in reply to Using perl's runtime options with -Mstrict

-s is for one-liners (and even then isn't very useful). -Mstrict is not for one-liners. The two are pretty much completely incompatible. However, you could just write:

#!/usr/bin/perl -ws use strict; # My supported command-line switches: use vars qw( $switch $help $debug $foo ); $switch= "hooray" unless $switch;
I see no reason to have a global $switch that Perl creates and then have a different, same-named lexical that you create with my.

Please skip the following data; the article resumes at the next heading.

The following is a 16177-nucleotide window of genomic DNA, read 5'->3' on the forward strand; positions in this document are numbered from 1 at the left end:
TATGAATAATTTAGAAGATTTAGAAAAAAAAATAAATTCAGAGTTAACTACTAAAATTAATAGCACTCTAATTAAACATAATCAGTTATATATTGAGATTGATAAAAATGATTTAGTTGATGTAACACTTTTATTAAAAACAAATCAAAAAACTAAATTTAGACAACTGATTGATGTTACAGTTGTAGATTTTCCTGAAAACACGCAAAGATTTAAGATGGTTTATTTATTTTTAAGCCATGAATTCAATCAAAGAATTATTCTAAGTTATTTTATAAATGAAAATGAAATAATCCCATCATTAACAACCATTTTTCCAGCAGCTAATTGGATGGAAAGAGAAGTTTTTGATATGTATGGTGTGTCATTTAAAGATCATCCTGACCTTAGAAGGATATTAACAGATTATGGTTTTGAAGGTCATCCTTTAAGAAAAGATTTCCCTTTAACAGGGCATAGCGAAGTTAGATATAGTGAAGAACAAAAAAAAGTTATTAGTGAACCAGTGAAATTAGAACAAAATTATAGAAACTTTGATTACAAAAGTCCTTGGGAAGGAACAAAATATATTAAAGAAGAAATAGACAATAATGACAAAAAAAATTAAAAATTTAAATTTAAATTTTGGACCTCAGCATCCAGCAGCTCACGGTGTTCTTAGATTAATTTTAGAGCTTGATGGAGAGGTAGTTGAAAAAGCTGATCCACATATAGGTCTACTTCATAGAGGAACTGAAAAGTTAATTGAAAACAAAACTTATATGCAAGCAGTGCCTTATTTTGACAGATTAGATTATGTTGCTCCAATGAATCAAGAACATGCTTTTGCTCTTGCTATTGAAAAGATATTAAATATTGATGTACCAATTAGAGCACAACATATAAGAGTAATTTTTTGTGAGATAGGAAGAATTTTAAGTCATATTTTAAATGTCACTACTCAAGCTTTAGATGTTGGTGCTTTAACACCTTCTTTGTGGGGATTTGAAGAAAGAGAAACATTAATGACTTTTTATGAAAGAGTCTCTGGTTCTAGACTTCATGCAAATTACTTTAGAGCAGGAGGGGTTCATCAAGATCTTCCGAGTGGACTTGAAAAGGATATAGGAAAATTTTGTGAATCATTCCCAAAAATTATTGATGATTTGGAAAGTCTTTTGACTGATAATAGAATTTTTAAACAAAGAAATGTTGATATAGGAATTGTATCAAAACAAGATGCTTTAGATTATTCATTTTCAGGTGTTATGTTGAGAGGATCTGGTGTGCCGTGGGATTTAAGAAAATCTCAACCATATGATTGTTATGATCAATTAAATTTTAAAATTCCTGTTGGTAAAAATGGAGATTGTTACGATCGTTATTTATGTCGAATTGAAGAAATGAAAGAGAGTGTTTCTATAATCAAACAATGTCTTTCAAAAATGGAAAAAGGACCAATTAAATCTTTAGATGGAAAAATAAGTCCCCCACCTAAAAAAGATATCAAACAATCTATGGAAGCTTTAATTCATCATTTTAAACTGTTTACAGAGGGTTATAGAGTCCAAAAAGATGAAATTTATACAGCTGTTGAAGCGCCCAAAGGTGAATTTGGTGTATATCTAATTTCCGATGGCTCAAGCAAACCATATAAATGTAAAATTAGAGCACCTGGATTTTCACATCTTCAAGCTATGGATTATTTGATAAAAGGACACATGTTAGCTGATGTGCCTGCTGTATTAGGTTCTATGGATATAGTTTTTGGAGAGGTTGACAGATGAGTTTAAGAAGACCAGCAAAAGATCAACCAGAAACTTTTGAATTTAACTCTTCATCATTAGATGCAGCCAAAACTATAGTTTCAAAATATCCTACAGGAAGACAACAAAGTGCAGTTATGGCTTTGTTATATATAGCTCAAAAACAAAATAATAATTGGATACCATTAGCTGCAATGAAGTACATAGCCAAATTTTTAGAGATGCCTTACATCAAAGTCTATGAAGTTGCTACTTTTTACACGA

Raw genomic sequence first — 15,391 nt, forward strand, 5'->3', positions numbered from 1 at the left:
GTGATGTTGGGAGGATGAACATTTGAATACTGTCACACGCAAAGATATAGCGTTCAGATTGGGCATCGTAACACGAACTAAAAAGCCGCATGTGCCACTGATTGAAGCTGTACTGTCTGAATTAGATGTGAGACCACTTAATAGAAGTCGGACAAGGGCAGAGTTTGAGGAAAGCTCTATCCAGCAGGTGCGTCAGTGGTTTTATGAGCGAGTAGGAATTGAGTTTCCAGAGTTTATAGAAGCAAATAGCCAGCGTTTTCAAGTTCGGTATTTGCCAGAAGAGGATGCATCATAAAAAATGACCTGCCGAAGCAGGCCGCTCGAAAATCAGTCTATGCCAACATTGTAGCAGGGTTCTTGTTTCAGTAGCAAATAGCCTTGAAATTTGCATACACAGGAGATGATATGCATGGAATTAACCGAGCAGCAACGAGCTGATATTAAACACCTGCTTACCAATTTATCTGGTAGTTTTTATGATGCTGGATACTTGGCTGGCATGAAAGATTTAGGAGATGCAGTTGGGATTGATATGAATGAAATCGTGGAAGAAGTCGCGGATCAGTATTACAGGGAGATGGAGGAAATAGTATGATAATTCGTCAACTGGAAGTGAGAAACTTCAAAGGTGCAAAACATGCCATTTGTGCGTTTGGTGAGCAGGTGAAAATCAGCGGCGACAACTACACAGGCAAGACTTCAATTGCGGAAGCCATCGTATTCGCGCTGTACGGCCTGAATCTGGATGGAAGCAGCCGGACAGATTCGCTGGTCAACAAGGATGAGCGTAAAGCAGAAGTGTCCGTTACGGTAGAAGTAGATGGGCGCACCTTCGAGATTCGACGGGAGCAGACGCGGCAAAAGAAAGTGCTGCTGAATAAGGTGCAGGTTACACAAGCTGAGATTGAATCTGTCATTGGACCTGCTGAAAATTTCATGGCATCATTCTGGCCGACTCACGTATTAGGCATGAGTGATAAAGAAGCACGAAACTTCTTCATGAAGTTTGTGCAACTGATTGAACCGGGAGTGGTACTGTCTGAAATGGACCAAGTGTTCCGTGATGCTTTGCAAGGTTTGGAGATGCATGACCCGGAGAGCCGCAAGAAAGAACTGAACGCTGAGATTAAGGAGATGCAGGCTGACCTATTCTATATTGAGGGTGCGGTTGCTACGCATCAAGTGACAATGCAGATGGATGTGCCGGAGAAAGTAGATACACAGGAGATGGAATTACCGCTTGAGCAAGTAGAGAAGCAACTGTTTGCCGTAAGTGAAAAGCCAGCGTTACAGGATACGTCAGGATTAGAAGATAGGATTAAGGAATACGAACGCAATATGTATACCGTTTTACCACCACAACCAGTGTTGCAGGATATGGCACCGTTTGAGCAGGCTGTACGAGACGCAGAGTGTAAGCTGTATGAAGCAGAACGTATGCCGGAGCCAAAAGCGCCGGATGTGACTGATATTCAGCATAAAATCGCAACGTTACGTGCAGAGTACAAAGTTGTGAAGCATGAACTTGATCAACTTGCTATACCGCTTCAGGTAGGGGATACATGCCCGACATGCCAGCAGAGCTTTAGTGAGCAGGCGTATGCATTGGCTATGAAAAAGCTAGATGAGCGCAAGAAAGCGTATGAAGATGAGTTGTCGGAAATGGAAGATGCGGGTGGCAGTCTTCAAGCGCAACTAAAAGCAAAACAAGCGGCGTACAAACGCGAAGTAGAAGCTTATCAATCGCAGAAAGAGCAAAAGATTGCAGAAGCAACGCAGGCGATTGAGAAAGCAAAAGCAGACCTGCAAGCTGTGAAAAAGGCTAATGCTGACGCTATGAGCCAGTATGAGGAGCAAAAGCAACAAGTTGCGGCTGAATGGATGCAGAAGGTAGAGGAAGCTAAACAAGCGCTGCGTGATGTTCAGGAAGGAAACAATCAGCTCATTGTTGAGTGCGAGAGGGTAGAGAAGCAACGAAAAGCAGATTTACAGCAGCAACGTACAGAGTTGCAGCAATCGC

Note that anyone using your script can accidentally type

minus-ess -snitch -helf -debung -food
and your program will silently act just like they hadn't included any command-line switches (that is, unless your program also defines a global named, for example, $food, and then relies on it to be initially uninitialized).

In other words, I don't consider this even close to a good design decision. ):

        - tye (but my friends call me "Tye")